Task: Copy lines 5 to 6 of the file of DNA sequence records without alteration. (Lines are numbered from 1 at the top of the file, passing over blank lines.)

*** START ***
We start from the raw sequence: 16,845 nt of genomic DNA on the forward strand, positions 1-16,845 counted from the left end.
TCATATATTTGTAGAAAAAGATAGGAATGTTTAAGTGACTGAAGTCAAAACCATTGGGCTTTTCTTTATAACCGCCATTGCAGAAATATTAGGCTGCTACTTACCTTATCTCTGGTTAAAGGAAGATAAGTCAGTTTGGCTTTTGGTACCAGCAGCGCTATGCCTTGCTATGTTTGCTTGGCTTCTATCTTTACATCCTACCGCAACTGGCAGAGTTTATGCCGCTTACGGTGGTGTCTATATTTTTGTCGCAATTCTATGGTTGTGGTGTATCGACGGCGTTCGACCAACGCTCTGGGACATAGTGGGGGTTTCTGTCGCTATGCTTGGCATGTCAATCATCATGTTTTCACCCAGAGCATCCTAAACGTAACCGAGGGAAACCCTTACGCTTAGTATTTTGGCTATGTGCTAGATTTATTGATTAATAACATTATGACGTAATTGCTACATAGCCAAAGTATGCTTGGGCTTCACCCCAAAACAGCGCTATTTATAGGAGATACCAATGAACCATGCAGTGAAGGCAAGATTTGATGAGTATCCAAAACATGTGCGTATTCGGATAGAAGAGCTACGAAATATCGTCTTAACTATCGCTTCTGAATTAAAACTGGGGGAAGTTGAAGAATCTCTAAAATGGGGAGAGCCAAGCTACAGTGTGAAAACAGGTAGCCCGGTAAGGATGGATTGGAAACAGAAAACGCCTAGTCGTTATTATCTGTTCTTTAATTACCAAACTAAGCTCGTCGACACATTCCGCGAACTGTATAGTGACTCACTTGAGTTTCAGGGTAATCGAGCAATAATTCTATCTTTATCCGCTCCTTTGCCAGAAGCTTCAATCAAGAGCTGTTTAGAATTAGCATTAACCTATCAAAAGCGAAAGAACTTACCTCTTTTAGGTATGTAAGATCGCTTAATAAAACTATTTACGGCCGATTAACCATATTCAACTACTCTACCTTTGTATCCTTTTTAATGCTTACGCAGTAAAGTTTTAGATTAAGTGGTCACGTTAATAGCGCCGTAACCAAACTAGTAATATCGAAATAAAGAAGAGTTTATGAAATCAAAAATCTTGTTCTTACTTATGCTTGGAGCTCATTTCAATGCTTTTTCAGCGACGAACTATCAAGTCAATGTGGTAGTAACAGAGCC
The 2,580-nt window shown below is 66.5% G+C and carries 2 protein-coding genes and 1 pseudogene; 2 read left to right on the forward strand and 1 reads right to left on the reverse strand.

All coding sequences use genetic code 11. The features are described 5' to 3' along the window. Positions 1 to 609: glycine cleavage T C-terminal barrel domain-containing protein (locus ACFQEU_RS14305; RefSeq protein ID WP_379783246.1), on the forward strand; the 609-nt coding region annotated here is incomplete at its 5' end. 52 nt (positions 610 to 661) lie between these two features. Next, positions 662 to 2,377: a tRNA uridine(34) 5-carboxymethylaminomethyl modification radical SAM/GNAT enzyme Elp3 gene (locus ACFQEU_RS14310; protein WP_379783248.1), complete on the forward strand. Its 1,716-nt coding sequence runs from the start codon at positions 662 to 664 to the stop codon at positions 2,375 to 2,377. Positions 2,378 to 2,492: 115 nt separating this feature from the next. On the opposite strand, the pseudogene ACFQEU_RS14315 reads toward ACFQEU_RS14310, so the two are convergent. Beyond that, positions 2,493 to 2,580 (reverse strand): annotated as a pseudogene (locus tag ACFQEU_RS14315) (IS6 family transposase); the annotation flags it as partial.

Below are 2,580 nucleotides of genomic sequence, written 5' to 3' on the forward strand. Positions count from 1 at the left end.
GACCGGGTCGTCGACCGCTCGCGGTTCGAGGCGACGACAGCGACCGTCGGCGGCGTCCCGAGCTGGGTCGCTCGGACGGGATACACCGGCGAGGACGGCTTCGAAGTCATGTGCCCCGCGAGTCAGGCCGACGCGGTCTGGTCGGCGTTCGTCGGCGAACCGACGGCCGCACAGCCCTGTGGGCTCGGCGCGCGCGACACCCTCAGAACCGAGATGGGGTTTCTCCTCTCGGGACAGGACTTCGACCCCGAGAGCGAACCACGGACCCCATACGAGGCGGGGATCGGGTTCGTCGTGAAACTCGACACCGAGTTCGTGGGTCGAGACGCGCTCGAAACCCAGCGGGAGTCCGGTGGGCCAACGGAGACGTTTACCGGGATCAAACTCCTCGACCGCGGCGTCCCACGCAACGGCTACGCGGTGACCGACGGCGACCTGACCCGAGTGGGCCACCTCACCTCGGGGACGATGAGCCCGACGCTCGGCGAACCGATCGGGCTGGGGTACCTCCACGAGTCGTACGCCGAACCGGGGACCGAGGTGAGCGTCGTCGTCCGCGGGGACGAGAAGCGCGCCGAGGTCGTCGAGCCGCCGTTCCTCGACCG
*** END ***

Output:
Below are 2,580 nucleotides of genomic sequence, written 5' to 3' on the forward strand. Positions count from 1 at the left end.
GACCGGGTCGTCGACCGCTCGCGGTTCGAGGCGACGACAGCGACCGTCGGCGGCGTCCCGAGCTGGGTCGCTCGGACGGGATACACCGGCGAGGACGGCTTCGAAGTCATGTGCCCCGCGAGTCAGGCCGACGCGGTCTGGTCGGCGTTCGTCGGCGAACCGACGGCCGCACAGCCCTGTGGGCTCGGCGCGCGCGACACCCTCAGAACCGAGATGGGGTTTCTCCTCTCGGGACAGGACTTCGACCCCGAGAGCGAACCACGGACCCCATACGAGGCGGGGATCGGGTTCGTCGTGAAACTCGACACCGAGTTCGTGGGTCGAGACGCGCTCGAAACCCAGCGGGAGTCCGGTGGGCCAACGGAGACGTTTACCGGGATCAAACTCCTCGACCGCGGCGTCCCACGCAACGGCTACGCGGTGACCGACGGCGACCTGACCCGAGTGGGCCACCTCACCTCGGGGACGATGAGCCCGACGCTCGGCGAACCGATCGGGCTGGGGTACCTCCACGAGTCGTACGCCGAACCGGGGACCGAGGTGAGCGTCGTCGTCCGCGGGGACGAGAAGCGCGCCGAGGTCGTCGAGCCGCCGTTCCTCGACCG